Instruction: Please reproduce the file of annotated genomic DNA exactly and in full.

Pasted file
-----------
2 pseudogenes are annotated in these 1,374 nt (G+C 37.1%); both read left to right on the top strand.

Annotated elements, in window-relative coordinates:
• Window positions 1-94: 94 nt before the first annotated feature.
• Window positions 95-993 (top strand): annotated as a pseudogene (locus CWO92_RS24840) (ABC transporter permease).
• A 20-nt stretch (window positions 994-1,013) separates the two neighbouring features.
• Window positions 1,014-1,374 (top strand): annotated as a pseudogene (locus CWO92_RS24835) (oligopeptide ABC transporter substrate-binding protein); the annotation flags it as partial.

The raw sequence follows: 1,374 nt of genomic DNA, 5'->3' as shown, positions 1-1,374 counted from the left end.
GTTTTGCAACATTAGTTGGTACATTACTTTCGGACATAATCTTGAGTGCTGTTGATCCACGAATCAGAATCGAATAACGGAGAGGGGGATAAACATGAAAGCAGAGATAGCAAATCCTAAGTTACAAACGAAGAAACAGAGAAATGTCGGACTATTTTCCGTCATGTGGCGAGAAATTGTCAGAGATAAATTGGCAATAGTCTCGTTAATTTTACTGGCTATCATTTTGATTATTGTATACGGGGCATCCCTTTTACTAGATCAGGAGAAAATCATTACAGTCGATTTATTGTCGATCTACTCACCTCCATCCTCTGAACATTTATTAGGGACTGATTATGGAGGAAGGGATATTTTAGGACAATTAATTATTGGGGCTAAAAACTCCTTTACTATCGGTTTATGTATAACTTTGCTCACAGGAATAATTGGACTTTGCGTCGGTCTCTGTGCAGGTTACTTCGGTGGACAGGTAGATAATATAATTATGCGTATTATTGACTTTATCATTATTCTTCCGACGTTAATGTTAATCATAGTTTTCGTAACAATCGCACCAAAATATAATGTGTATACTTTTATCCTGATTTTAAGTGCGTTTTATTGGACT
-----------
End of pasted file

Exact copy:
2 pseudogenes are annotated in these 1,374 nt (G+C 37.1%); both read left to right on the top strand.

Annotated elements, in window-relative coordinates:
• Window positions 1-94: 94 nt before the first annotated feature.
• Window positions 95-993 (top strand): annotated as a pseudogene (locus CWO92_RS24840) (ABC transporter permease).
• A 20-nt stretch (window positions 994-1,013) separates the two neighbouring features.
• Window positions 1,014-1,374 (top strand): annotated as a pseudogene (locus CWO92_RS24835) (oligopeptide ABC transporter substrate-binding protein); the annotation flags it as partial.

The raw sequence follows: 1,374 nt of genomic DNA, 5'->3' as shown, positions 1-1,374 counted from the left end.
GTTTTGCAACATTAGTTGGTACATTACTTTCGGACATAATCTTGAGTGCTGTTGATCCACGAATCAGAATCGAATAACGGAGAGGGGGATAAACATGAAAGCAGAGATAGCAAATCCTAAGTTACAAACGAAGAAACAGAGAAATGTCGGACTATTTTCCGTCATGTGGCGAGAAATTGTCAGAGATAAATTGGCAATAGTCTCGTTAATTTTACTGGCTATCATTTTGATTATTGTATACGGGGCATCCCTTTTACTAGATCAGGAGAAAATCATTACAGTCGATTTATTGTCGATCTACTCACCTCCATCCTCTGAACATTTATTAGGGACTGATTATGGAGGAAGGGATATTTTAGGACAATTAATTATTGGGGCTAAAAACTCCTTTACTATCGGTTTATGTATAACTTTGCTCACAGGAATAATTGGACTTTGCGTCGGTCTCTGTGCAGGTTACTTCGGTGGACAGGTAGATAATATAATTATGCGTATTATTGACTTTATCATTATTCTTCCGACGTTAATGTTAATCATAGTTTTCGTAACAATCGCACCAAAATATAATGTGTATACTTTTATCCTGATTTTAAGTGCGTTTTATTGGACT